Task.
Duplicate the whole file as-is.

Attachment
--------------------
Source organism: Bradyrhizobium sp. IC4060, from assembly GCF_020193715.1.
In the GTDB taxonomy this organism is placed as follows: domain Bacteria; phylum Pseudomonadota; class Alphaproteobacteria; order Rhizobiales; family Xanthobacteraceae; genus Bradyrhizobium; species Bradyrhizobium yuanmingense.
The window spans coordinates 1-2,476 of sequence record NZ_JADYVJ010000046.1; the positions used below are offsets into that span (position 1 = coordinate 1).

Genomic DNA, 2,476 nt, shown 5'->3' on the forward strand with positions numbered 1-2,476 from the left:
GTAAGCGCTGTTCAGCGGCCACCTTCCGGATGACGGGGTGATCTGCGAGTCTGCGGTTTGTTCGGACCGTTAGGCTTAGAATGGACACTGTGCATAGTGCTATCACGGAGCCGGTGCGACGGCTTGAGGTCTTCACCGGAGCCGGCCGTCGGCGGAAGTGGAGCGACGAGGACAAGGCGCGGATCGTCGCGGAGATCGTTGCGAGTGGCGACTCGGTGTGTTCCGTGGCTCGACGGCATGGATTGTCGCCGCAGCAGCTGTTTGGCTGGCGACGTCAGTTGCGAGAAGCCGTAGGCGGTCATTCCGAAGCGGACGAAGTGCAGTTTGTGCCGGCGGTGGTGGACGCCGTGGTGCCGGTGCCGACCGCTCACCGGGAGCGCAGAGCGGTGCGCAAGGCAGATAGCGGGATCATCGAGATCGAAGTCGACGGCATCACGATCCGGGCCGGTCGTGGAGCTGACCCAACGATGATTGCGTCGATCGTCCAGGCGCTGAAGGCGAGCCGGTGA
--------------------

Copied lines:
Source organism: Bradyrhizobium sp. IC4060, from assembly GCF_020193715.1.
In the GTDB taxonomy this organism is placed as follows: domain Bacteria; phylum Pseudomonadota; class Alphaproteobacteria; order Rhizobiales; family Xanthobacteraceae; genus Bradyrhizobium; species Bradyrhizobium yuanmingense.
The window spans coordinates 1-2,476 of sequence record NZ_JADYVJ010000046.1; the positions used below are offsets into that span (position 1 = coordinate 1).

Genomic DNA, 2,476 nt, shown 5'->3' on the forward strand with positions numbered 1-2,476 from the left:
GTAAGCGCTGTTCAGCGGCCACCTTCCGGATGACGGGGTGATCTGCGAGTCTGCGGTTTGTTCGGACCGTTAGGCTTAGAATGGACACTGTGCATAGTGCTATCACGGAGCCGGTGCGACGGCTTGAGGTCTTCACCGGAGCCGGCCGTCGGCGGAAGTGGAGCGACGAGGACAAGGCGCGGATCGTCGCGGAGATCGTTGCGAGTGGCGACTCGGTGTGTTCCGTGGCTCGACGGCATGGATTGTCGCCGCAGCAGCTGTTTGGCTGGCGACGTCAGTTGCGAGAAGCCGTAGGCGGTCATTCCGAAGCGGACGAAGTGCAGTTTGTGCCGGCGGTGGTGGACGCCGTGGTGCCGGTGCCGACCGCTCACCGGGAGCGCAGAGCGGTGCGCAAGGCAGATAGCGGGATCATCGAGATCGAAGTCGACGGCATCACGATCCGGGCCGGTCGTGGAGCTGACCCAACGATGATTGCGTCGATCGTCCAGGCGCTGAAGGCGAGCCGGTGA